Dirilis: Ertugrul | Pakistan Today

Dirilis: Ertugrul

  • Some good things about the show

If imitation is the sincerest form of flattery, then explosions of jealousy are the most dishonest ways of paying tribute to somebody. Imran Khan’s decision to instruct the PTV to dub and air Ertugrul has resulted in a spate of jealous outbursts from the so-called artistes of this country – outbursts not very different from those one inadvertently evokes when one has been thoughtless enough to praise a woman (in absentia) to another woman, especially if that woman is her “best friend”.

Syed Noor was refreshingly candid in his appraisal of Erugrul: “I didn’t like it. I watched two episodes and could not watch any more. There are four horses on either side that keep running this way and that.” Lest some animal rights activist is alarmed, it must be pointed out that Noor is no animal hater. Only (judging from his own films that he usually sets in rural Punjab) he appears to be more partial to buffalos than horses. Noor went on to say that if given a similar opportunity, he would love to create a show on Muhammad Bin Qasim. One waits eagerly for that opportunity coming Noor’s way, for it promises to be a landmark in high comedy. One can imagine Qasim on horseback, adorned in eighth century armour with sword in hand, while in the background there is a 2020 model Lunar Silver Honda Civic at a Shell gas station.

One would like to point out to Noor that people with access to a variety of programming are likely to flock to the shows they feel are more entertaining. Of course, popularity is no assurance of quality; and it could be argued that the masses often fail to recognize quality the way connoisseurs do; but one can safely say that Larki Punjaban (emotional drama), Budha Gujjar (action), Billi (horror) and Noor’s other ‘creations’ don’t exactly come under the treats-for-elites category.

Yasir Hussain too was prudence itself (at least initially). Plays like Ertugrul were sure to destroy the local industry, he said at first. Later, he took exception to the lead actress of the show becoming brand ambassador for Pakistani brands at the cost of Pakistani leading ladies like Minal Khan. Minal Khan, whose last few TV serials are aptly entitled Hasad, Jalan, Ghamand and Nand, was quick to endorse Hussain’s views.

Not everybody can be as candid as Noor. Shaan expressed pretty much the same sentiment but made sure he couched it in a more presentable form. He graciously made it clear that he had no objection to the show itself. His problem was with the state TV airing it. Yasir Hussain too was prudence itself (at least initially). Plays like Ertugrul were sure to destroy the local industry, he said at first. Later, he took exception to the lead actress of the show becoming brand ambassador for Pakistani brands at the cost of Pakistani leading ladies like Minal Khan. Minal Khan, whose last few TV serials are aptly entitled Hasad, Jalan, Ghamand and Nand, was quick to endorse Hussain’s views. In a further attempt at venting off anger completely, Hussain compared the Ertugrul stars to “international garbage”. This sort of reaction is not surprising from a lot that has always blamed (at different times) Indian films, the VCR, Hollywood, internet, the Zionist lobby, etc. for absence of sensibility, creativity, and quality on its own part.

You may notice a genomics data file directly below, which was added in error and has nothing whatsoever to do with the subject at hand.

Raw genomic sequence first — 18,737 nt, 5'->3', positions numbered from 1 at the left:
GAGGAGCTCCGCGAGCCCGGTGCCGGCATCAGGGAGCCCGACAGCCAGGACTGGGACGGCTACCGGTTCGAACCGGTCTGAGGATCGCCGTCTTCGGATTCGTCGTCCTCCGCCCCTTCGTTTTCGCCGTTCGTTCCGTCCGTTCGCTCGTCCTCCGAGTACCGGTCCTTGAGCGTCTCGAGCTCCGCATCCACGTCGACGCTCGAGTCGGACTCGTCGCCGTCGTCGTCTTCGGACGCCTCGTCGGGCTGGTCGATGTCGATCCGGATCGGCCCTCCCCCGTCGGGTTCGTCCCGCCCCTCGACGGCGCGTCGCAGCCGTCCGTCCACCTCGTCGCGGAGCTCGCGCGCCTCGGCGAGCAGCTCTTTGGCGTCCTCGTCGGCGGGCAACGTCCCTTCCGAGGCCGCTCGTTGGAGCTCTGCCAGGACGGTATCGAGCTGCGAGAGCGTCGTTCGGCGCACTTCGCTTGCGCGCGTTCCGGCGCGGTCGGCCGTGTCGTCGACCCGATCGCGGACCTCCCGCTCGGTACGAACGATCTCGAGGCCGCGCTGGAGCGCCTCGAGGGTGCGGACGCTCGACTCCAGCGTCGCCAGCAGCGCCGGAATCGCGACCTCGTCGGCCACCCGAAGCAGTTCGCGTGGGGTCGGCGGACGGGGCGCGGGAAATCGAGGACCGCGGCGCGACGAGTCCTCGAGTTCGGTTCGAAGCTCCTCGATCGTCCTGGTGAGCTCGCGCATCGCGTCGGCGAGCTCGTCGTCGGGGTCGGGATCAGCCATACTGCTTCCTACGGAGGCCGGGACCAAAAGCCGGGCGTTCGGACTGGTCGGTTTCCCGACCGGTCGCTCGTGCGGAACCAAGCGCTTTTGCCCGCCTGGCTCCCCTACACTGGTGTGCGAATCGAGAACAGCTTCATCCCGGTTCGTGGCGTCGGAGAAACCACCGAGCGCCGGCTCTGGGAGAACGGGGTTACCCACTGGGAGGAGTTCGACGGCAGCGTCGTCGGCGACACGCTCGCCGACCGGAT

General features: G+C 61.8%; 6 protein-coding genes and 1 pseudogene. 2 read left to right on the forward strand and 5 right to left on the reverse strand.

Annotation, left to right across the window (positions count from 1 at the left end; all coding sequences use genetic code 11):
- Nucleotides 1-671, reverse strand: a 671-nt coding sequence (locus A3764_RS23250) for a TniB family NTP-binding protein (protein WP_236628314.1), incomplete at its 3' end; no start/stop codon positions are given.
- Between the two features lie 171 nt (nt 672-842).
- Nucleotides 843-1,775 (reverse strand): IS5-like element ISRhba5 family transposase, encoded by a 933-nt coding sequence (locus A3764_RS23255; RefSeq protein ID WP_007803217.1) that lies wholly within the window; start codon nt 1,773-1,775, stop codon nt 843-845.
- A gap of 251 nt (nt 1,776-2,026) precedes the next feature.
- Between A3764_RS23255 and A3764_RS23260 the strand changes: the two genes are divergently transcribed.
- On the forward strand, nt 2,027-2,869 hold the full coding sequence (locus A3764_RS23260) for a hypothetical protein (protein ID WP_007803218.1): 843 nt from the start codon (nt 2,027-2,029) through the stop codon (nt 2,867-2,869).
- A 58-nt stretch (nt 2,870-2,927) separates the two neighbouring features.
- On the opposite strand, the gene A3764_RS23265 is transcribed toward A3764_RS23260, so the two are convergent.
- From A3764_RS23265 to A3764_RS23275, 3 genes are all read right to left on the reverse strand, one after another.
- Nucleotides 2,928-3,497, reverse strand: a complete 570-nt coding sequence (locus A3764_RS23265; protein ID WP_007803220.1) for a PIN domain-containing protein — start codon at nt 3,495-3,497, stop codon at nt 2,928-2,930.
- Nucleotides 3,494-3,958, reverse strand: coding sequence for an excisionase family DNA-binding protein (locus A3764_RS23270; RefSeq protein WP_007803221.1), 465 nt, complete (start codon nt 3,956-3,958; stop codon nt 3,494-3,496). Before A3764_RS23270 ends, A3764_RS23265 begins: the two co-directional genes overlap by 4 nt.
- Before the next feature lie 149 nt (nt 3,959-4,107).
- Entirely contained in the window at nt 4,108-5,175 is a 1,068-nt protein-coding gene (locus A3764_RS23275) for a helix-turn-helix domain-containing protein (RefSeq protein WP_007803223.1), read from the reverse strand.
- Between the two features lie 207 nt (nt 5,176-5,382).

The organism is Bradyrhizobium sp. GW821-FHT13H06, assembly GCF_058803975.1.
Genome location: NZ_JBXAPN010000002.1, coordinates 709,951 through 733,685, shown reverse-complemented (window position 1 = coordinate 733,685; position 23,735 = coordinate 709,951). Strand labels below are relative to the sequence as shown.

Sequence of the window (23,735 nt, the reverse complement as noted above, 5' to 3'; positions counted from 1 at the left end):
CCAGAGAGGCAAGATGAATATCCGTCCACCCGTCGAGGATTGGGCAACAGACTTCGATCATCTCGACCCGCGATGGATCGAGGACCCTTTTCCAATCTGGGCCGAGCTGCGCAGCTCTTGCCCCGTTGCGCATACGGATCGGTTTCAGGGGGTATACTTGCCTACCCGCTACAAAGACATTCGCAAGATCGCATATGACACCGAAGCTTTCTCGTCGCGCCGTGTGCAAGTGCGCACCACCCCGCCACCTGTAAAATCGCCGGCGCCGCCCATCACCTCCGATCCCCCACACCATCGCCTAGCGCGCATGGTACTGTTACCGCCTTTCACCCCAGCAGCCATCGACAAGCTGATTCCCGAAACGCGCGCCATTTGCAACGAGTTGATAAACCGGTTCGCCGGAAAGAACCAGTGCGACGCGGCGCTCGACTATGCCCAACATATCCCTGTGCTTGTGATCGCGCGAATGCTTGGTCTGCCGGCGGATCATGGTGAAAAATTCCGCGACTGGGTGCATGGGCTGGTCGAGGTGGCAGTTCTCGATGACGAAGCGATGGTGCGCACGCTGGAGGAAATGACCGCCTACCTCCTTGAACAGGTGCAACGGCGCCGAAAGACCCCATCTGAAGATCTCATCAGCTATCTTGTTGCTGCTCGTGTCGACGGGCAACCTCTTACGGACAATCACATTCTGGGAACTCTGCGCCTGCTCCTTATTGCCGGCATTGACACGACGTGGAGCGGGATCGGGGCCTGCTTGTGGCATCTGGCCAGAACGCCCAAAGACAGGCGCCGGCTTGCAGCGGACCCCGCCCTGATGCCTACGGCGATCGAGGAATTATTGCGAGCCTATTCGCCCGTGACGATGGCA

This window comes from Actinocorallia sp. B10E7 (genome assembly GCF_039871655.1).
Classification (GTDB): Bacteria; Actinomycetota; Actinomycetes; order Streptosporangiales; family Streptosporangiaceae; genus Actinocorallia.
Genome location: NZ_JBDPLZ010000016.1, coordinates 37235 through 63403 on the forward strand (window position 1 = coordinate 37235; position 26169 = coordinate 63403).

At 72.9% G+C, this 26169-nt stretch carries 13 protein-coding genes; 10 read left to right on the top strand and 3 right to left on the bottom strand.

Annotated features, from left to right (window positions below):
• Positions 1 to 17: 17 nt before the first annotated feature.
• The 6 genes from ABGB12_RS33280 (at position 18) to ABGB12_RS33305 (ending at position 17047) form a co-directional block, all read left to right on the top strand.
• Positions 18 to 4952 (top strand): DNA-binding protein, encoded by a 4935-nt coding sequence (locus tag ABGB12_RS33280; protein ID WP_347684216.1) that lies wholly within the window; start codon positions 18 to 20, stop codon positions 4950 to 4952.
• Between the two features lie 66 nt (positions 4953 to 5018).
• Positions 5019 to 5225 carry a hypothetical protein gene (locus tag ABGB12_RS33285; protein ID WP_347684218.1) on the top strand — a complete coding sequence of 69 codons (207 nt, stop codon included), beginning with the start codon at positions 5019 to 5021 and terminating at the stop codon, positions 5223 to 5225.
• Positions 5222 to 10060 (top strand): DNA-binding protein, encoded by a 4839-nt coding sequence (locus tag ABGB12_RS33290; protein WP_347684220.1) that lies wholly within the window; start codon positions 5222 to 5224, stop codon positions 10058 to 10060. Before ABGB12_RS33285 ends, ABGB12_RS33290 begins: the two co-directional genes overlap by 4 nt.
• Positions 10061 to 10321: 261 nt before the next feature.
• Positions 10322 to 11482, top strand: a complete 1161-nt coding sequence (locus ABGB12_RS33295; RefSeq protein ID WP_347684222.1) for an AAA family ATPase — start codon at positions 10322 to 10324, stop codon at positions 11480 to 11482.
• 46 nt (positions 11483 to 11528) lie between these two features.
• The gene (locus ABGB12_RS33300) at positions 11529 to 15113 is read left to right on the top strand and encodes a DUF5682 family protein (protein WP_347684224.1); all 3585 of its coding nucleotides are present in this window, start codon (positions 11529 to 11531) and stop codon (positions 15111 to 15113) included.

Of course, one would have expected our liberals to be none-too-pleased with Ertugrul’s success. For sure, they are not. For an exhaustive, and rather amusing, list of what is wrong with the show, read Pervez Hoodhbhoy’s article on the subject. Of course, lists help immensely when it comes to intellectuals, but the fact that Imran Khan seemed to love the show would alone have sufficed for our liberals to hate Ertugurl’s guts. Even more interesting are those who love the show but who are so devout that the sight of Esra Bilgic, who plays Halime Sultan in the show, wearing “un-Islamic” dresses in her real life is too much to bear – who make it clear on the social media that Bilgic’s off-screen demeanour does not quite conform to the Muslim way, and therefore leaves a lot to be desired.

This scribe has become a huge fan of the show without having watched a single Ertugrul episode. It is amazing how one show can be the source of such constant pain for so many demographics at the same time: Desi liberals who are at a loss to know what novel intellectual aerobics to employ in order to explain away its popularity; our “artistes” who can’t help coming out of the jealousy closet one after the other; the pious folks who are perturbed on the “un-Islamic” nature of Bilgic’s outfits in real life; and, last but not the least, the Saudis who have banned the show themselves and who are mighty annoyed when anybody else broadcasts it. More power, then, to Ertugrul’s producers, actors, those responsible for its screening, and those who have loved it and have helped make it an international megahit.

Hasan Aftab Saeed

The author is a connoisseur of music, literature, and food (but not drinks). He can be reached at www.facebook.com/hasanaftabsaeed



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